For a week after Samuel died, Karen and Jacques knelt over his body and prayed for resurrection. A few months later, one former member who had left because of concerns returned to visit family members who remained. He noticed Samuel was gone and informed government authorities. They arrested Jacques, held him on contempt charges when he refused to cooperate with attempts to locate Samuel, and began investigating the cult.
They learned that an apparently healthy baby, according to the cult’s journals, died during a home birth in the Attleboro commune because of lack of medical attention. Later, after Samuel’s death, another baby died: Investigators concluded the baby was stillborn.
Family court Judge Kenneth Nasif made the Pardons the guardians ad litem for the cult members’ 13 children, and eventually severed all the cult members’ parental rights. Nasif told Jacques, “I feel bad for you, sir, I truly do, and for the people you’ve led down your road. … You are a false prophet.” Local reports said Jacques showed no emotion in the courtroom.
Investigators eventually discovered Samuel’s body. Trials came and Jacques went to prison for the rest of his life. Karen and Jacques’ prophecy-wielding sister had short prison stints on lesser charges. Jacques’ initial prison time was almost fatal. Other inmates beat him unconscious for being a “baby killer.” When he came to, he said, he spent an hour not knowing where he was or anyone’s name. But he says he remembered God’s name, and prayed.
Jacques says he maintained an “anti-system” outlook over this time, thinking his sentence was just something to be endured while God’s bigger plan for him and his family appeared. He still had appeals left. But about a year after his sentencing, Jacques received divorce papers from Karen and realized what he had done: He had starved his son to death.
Robidoux began questioning which of his beliefs had come from God, and which hadn’t. He began to feel emotions for the first time in years. He wanted to die. He fell on the floor of his cell and cried out, “How many times in my life, prior to these events, had You kept me from doing something really stupid? Had You sent someone into my life to give me good counsel? How many times had You blessed me with this, that, and the other? … You couldn’t have kept me from starving my son to death?”
He realizes now he was blaming God for his son’s death, but that began a conversation. Jacques mostly spent the next years alone, wrestling directly with God. The Massachusetts Department of Corrections eventually transferred Robidoux to the protective unit at a medium-security prison in Bridgewater—15 minutes from the Pardons. He reached out to them. They began visiting him, and those conversations became crucial to his healing, he says.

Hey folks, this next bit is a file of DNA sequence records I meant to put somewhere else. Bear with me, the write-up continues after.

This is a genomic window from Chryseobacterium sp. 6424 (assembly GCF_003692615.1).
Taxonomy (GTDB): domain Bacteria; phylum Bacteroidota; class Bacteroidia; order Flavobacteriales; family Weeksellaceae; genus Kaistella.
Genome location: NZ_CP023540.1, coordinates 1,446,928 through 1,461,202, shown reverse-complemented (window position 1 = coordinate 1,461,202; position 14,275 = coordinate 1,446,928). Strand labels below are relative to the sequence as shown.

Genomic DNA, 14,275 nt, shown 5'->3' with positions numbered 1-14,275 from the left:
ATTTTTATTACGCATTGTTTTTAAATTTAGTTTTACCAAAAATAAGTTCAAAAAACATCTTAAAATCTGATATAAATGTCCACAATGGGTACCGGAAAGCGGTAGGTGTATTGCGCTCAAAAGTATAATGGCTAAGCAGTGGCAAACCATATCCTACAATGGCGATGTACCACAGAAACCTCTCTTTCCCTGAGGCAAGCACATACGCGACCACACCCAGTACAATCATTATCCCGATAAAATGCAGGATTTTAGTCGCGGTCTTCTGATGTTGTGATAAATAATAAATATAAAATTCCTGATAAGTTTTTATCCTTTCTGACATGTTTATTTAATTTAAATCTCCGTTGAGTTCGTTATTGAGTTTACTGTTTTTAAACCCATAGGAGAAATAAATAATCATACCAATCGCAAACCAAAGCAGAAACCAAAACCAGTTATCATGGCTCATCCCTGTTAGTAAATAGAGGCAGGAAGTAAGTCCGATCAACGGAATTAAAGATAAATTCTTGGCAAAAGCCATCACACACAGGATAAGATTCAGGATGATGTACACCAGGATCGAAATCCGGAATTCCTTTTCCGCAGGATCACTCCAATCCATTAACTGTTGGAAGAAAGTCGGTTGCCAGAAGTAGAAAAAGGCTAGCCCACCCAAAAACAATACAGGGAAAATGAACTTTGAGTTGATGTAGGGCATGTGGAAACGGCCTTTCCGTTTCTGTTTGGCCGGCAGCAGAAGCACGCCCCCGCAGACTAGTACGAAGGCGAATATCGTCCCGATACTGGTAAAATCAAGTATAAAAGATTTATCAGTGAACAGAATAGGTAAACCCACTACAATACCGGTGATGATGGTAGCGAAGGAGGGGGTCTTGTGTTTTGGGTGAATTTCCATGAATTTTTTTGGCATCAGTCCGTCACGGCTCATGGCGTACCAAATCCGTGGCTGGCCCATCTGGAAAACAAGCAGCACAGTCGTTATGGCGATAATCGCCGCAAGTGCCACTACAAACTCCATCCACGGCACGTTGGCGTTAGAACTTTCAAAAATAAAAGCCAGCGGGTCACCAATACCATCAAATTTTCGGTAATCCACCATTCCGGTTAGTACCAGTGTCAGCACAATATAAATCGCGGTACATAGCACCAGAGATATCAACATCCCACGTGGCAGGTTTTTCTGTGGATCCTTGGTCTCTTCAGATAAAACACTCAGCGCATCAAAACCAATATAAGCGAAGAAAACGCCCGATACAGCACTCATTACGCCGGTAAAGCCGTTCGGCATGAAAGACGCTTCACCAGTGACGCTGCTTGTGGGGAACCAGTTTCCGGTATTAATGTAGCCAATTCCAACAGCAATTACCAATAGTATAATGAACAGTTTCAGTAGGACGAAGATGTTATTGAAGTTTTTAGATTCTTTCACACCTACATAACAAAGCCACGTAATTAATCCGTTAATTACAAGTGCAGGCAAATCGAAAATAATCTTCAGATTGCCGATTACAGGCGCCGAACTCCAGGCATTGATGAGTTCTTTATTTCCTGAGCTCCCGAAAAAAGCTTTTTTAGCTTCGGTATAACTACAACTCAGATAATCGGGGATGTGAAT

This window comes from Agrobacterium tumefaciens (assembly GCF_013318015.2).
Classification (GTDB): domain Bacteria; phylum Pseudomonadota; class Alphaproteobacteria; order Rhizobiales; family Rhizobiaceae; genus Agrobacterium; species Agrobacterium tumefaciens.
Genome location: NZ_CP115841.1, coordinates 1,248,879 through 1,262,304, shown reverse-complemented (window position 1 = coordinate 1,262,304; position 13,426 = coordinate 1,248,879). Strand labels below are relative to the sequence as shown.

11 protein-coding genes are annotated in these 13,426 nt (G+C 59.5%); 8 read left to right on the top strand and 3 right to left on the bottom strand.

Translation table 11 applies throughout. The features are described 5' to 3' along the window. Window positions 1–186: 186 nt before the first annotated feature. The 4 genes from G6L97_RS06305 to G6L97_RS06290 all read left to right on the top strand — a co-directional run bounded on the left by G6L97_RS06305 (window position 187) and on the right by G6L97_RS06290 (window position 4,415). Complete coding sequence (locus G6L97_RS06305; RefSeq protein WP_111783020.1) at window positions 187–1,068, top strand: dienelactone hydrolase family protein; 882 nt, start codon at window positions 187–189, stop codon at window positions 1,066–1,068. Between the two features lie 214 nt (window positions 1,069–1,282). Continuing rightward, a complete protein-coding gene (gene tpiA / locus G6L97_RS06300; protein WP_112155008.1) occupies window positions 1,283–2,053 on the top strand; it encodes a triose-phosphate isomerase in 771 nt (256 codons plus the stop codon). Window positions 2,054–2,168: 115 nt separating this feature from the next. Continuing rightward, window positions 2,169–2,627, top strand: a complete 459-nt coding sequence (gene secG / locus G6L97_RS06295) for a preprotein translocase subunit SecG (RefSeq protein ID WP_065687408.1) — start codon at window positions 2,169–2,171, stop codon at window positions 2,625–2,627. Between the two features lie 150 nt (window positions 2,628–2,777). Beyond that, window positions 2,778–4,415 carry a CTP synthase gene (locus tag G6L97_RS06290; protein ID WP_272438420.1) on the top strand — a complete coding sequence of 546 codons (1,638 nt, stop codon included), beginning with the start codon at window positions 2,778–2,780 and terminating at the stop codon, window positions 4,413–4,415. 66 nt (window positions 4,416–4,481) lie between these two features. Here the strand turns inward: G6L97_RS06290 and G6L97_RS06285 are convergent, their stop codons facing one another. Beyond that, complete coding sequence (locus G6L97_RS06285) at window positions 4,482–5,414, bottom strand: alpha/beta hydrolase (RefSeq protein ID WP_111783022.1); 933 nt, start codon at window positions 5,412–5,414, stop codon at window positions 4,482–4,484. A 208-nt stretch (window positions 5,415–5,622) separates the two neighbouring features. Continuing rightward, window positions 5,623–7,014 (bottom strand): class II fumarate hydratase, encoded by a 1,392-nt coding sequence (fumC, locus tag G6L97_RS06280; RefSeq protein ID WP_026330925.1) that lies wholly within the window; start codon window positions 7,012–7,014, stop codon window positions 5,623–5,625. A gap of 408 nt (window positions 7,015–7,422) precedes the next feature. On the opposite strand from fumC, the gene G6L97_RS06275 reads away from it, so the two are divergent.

Robidoux also connected to the outside world by reading books, reading WORLD, and talking with his fellow prisoners from different cultures and backgrounds. Four years into this reeducation, one of the prisoners encouraged him to read a book in the prison library, R.T. Kendall’s God Meant It for Good, which analyzes Joseph’s story from the Old Testament. When Joseph’s brothers come to him after Jacob’s death, trying to win his favor, Joseph weeps, because he had already forgiven them.
Robidoux says he realized Jesus had already forgiven him: As he walked in the fenced courtyard outside his prison cell, a weight came off him, and he began simultaneously laughing and crying. A month later he started going to meetings with other Christian men in the prison. He now leads a Bible study four days a week within the prison.
The new Robidoux reads voraciously: the entire eight volumes of Philip Schaff’s History of the Christian Church, Justo González’s church history, Wayne Grudem’s Systematic Theology, Gregg Allison’s Historical Theology. His conversation is peppered with references to ancient church fathers or modern theologians. He and other Christian inmates publish a newsletter, Freely Give, where they “testify to the light of Christ from a dark place.”
On Easter and Christmas the inmates perform cantatas for other inmates and their families. Robidoux says he doesn’t feel he is in prison, because there’s “meaning, purpose, peace, joy, and community.” He and the Pardons, once enemies because of the Pardons’ role in severing Robidoux’s parental rights, have reconciled and the Pardons visit him regularly. The Pardons and prison guards have noticed the changes: Judy Pardon says guards “love that unit because it’s peaceful.”
Robidoux wrote about his transformation: “The heart is a complex thing. … Thank goodness we have a Creator who knows its inner workings better than we do ourselves. Some walls come down in a day, while others take years. … The payoff is a true healing, where hurt and fear and doubt and anger no longer hold sway.”
As Robidoux considers the rest of his life in prison, he hopes his story is useful for others who might get sucked into a destructive cult. He advises those in similar circumstances to beware isolation, analyze critically, and ask questions.